IMF urges deficit regulate in Tunisia even as protesters demand careers

TUNIS, Jan 22 (Reuters) – The Global Financial Fund (IMF) warned on Friday that Tunisia’s fiscal deficit could exceed 9% of GDP and urged the country to handle power subsides, transfers to point out firms and wages, even as protesters have been demanding jobs and financial progress.

Violent protests have strike Tunisia at a time of unparalleled economic hardship in the North Africa nation that ran a fiscal deficit of 11.5% of GDP in 2020, the best in almost four a long time.

The 2021 budget aims to lower the fiscal deficit to 6.6 pct but the IMF, adhering to a mission in Tunisia, issued a assertion calling for particular measures to again this objective.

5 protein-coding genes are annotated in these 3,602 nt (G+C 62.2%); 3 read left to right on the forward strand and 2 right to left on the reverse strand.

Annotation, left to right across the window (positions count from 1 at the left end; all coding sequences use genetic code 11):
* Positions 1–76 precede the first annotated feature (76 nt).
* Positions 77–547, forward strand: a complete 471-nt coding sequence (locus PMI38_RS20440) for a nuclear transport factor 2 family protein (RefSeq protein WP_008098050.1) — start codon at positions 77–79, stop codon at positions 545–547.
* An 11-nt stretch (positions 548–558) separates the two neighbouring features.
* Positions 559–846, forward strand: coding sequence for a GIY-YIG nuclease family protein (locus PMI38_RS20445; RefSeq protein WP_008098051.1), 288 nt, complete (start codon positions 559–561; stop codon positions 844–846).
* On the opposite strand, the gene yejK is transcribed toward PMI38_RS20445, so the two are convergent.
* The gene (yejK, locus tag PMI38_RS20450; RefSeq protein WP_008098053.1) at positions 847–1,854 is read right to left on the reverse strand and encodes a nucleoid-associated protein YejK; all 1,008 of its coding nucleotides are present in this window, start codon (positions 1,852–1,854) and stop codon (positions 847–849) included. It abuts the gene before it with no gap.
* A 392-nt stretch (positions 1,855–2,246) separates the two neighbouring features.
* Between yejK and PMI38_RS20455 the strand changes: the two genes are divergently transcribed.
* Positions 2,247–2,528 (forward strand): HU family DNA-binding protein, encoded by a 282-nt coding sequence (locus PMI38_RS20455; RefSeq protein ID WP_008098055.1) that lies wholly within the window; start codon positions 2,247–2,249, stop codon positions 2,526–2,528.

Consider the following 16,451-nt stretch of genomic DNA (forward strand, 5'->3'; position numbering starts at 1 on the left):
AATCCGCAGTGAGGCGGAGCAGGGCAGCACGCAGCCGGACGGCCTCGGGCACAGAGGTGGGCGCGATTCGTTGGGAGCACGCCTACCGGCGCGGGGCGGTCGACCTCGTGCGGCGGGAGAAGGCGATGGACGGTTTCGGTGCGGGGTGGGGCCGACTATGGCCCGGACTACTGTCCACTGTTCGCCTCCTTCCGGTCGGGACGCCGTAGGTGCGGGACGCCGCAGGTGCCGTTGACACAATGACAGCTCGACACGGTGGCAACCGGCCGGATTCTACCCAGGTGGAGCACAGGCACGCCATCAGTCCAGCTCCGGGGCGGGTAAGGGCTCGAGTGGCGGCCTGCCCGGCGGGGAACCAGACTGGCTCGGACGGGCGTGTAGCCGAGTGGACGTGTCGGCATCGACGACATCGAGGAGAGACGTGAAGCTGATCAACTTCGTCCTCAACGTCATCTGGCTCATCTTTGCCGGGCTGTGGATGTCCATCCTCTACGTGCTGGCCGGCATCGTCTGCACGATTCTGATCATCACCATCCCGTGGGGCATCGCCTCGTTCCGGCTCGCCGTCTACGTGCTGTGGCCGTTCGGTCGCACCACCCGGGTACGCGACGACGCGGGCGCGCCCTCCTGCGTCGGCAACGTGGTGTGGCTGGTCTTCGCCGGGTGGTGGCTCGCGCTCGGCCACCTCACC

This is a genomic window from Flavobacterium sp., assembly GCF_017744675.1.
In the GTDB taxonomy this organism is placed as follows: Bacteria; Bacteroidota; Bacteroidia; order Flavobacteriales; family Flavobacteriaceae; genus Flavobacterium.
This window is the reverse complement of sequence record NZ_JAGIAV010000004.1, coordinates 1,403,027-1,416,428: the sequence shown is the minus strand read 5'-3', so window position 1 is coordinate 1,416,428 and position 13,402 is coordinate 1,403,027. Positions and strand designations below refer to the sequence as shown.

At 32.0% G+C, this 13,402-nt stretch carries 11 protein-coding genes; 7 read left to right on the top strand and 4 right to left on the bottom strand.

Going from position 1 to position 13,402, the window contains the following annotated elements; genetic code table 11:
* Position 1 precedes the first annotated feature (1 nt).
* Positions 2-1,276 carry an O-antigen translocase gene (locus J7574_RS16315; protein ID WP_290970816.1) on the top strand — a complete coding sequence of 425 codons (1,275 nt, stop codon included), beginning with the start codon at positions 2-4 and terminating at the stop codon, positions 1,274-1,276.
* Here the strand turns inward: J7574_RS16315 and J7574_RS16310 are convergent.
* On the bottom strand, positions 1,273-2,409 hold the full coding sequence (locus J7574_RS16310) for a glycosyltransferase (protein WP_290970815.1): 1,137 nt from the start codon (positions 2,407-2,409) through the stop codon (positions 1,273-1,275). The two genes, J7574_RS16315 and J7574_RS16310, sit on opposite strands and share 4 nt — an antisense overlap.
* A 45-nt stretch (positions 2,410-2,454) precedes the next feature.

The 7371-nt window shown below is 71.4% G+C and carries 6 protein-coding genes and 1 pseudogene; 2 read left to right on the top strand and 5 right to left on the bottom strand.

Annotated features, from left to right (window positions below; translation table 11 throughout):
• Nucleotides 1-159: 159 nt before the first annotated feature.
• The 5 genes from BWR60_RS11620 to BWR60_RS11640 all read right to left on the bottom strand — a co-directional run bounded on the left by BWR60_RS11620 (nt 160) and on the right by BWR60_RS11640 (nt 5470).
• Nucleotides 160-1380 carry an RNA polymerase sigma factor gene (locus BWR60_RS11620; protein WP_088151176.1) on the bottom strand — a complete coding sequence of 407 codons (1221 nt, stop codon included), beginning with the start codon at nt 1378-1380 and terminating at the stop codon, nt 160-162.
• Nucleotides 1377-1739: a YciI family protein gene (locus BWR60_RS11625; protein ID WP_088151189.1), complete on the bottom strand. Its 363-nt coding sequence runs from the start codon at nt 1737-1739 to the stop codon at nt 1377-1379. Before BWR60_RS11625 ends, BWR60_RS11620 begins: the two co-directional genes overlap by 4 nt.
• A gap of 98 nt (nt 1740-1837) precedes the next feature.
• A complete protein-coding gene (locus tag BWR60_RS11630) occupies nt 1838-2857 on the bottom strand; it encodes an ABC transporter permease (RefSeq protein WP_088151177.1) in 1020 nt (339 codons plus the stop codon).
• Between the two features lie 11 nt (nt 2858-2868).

Governing administration wages doubled to about 20 billion dinars ($7.45 billion) in 2021 from 7.6 billion in 2010.

Tunisia expects GDP growth of 3.8% this calendar year, in contrast with a record contraction of 8.2% predicted in 2020.

The Central Bank agreed in December to buy treasury bonds worth 2.8 billion to finance the history fiscal deficit in 2020 spending plan just after weeks of disagreement with the authorities.

But the IMF urged fiscal authorities to avoid foreseeable future financial funding of the federal government, as it challenges reversing the gains achevied in terms of lowering inflation, stating this could weaken the exchange price and global reserves.

Its assertion said “specific steps are desired … and in their absence, team initiatives a larger deficit of around 9 % of GDP.”

Tunisia has been hailed as the Arab Spring’s only democratic good results story because protests toppled autocrat Zine El Abidine Ben Ali in 2011 without having triggering violent upheaval, as took place in Libya, Egypt and Syria. But since then, all cabinets have unsuccessful to resolve Tunisia’s economic woes like large inflation and unemployment, and impatience over its slowness in carrying out reforms is increasing among the worldwide creditors. ($1 = 2.6858 Tunisian dinars) (Reporting By Tarek Amara Editing by David Gregorio)